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1 Cp. 7. 3. 14. Dareius sent a message to King Idanthyrsus in which he reproached the latter for fleeing and not fighting. Idanthyrsus replied that he was not fleeing because of fear, but was merely doing what he was wont to do in time of peace; and if Dareius insisted on a fight, he might search out and violate the ancestral tombs, and thus come to realize whether or no the Scythians would fight; “and in reply to your assertion that you are my master, I say ‘howl on’” (Herodotus, 4.127).
2 Chrysippus of Soli (fl. about 230 B.C.), the Stoic philosopher, was a prolific writer, but with the exception of a few fragments his works are lost. The present reference is obviously to his treatise on Modes of Life, which is quoted by Plut. De Stoicorum Repugnantiis 20.3 = 1043 B).
3 Leuco, who succeeded his father Satyrus I, reigned from 393 to 353 B.C. (see 7. 4. 4).
4 i.e., the letters of Persian kings, such as those quoted by Herodotus.
5 Anacharsis was a Scythian prince and philosopher, one of the “Seven Sages,” a traveller, long a resident of Athens (about 590 B.C.), a friend of Solon, and (according to Ephorus) and inventor (7. 3. 9). See Hdt. 4.76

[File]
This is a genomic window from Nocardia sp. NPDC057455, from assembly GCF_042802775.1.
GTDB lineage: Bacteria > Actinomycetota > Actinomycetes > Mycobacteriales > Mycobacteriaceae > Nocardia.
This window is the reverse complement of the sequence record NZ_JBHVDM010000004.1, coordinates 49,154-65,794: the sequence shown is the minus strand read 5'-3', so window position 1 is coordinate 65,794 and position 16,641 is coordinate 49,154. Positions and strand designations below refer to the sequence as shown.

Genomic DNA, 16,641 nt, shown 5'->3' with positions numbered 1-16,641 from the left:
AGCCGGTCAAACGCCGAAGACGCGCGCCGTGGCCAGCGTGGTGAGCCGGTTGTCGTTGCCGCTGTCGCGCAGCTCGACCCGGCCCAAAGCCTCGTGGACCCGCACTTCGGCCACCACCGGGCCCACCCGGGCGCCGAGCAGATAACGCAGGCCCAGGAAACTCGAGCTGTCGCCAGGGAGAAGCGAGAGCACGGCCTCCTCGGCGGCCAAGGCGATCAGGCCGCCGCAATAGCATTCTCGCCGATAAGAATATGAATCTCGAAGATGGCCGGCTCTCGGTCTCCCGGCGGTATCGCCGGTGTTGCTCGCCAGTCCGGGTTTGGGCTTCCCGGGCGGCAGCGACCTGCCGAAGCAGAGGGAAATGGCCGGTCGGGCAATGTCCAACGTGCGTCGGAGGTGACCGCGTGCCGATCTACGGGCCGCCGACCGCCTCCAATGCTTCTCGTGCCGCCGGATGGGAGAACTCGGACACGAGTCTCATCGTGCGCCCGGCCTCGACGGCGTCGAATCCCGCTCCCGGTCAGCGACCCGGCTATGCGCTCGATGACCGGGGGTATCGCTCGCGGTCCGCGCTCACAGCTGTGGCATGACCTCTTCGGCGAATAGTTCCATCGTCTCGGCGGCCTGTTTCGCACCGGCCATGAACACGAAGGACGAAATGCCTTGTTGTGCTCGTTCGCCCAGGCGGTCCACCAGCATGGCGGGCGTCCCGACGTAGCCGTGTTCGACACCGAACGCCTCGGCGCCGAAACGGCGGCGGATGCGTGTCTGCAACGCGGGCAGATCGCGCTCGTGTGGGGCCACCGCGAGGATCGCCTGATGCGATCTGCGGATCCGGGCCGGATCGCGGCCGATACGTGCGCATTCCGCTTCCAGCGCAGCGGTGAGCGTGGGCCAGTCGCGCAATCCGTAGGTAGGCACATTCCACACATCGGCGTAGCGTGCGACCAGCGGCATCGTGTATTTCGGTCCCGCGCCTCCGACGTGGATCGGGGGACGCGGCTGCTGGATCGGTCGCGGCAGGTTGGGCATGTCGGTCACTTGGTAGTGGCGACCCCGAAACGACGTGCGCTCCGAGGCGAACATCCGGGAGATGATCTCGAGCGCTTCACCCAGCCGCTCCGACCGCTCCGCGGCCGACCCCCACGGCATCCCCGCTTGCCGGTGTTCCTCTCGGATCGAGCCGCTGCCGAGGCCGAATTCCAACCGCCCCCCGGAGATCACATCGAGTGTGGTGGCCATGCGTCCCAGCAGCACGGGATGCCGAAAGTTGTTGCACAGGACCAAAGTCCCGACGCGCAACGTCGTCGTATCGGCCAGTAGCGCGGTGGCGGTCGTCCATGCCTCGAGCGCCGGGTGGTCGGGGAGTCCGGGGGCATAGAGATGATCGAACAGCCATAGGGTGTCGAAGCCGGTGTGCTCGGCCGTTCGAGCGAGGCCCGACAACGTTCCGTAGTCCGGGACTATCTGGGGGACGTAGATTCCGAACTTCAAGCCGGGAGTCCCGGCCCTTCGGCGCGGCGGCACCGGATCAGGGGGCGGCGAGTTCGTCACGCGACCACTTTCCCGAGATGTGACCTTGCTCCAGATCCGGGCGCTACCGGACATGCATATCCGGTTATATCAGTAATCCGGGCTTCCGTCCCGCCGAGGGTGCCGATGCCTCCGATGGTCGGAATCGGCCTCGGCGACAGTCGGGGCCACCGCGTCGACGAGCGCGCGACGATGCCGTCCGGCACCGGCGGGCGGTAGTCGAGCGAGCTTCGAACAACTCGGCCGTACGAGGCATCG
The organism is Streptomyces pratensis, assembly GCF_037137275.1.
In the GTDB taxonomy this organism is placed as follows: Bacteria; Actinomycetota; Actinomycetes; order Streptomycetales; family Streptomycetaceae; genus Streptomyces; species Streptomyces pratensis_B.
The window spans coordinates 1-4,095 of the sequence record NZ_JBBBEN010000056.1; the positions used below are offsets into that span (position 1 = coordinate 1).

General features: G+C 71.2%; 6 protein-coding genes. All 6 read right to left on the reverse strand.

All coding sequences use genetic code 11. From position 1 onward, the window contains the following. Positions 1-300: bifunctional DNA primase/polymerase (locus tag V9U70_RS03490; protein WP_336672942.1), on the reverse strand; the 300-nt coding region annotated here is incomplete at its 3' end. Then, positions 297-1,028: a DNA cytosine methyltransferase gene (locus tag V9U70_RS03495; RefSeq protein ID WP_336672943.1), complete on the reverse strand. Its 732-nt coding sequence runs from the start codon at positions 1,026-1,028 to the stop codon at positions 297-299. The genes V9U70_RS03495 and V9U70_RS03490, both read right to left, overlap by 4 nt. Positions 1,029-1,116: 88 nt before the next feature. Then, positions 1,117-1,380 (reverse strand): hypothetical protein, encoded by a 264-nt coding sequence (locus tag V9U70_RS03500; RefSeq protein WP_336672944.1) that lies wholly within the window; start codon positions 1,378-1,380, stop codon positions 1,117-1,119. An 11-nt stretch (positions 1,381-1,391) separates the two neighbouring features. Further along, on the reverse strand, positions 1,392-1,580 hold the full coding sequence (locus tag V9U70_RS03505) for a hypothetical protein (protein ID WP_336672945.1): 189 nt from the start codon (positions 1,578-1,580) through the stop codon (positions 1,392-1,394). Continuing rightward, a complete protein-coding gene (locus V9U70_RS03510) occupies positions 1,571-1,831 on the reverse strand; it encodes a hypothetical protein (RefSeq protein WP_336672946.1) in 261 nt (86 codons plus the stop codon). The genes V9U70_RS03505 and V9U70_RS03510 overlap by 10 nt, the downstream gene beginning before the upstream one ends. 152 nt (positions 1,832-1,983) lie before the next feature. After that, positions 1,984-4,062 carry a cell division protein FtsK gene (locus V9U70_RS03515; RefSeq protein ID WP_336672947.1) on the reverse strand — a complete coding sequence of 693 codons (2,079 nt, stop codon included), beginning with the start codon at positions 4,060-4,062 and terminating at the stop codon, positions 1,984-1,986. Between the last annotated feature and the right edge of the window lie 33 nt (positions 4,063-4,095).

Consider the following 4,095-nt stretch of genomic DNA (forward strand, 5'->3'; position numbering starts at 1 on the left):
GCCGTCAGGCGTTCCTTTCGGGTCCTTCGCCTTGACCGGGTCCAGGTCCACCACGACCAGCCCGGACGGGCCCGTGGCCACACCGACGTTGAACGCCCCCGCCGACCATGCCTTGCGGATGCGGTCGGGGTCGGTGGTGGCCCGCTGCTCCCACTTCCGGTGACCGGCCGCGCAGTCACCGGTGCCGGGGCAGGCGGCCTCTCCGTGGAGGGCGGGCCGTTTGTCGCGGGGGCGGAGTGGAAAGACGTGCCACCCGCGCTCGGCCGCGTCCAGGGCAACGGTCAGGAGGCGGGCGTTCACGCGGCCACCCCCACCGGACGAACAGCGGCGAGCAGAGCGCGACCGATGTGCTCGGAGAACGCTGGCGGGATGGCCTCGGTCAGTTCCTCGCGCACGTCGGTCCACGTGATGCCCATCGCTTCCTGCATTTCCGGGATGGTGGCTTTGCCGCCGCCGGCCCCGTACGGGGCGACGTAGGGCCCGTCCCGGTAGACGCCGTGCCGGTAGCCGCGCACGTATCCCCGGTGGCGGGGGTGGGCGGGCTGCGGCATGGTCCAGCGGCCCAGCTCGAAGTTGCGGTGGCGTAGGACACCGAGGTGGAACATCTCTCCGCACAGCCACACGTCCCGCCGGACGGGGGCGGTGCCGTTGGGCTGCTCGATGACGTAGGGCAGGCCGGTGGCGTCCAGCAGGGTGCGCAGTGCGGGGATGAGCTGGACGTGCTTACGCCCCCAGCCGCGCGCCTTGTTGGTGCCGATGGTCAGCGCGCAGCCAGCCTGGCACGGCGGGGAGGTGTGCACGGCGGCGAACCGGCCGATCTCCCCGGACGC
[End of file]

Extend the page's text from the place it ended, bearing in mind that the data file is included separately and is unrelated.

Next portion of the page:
6 Abaris was called the “Hyperborean” priest and prophet of Apollo, and is said to have visited Athens in the eighth century, or perhaps much later. According to the legend, he healed the sick,m travelled round the world, without once eating, on a golden arrow given him by Apollo, and delivered Sparta from a plague.
7 The Balkan Mountains.
8 A Thracian tribe.
9 See 7. 3. 15 and footnote.
10 i.e., as far as the island.
12 Lagus married Arsinoë, a concubine of Philip.
13 Lysimachus, one of Alexander's generals and successors, obtained Thrace as his portion in the division of the provinces after Alexander's death (323 B.C.), assuming the title of king 306 B.C. He was taken captive, and released, by Dromichaetes 291 B.C.
14 Corais and Groskurd point out that the reference should have been, not to the Republic, but to the Plat. Laws 4.704-705, where Plato discusses the proper place for founding a city; cp. Aristot. Pol. 7.6 on the same subject.
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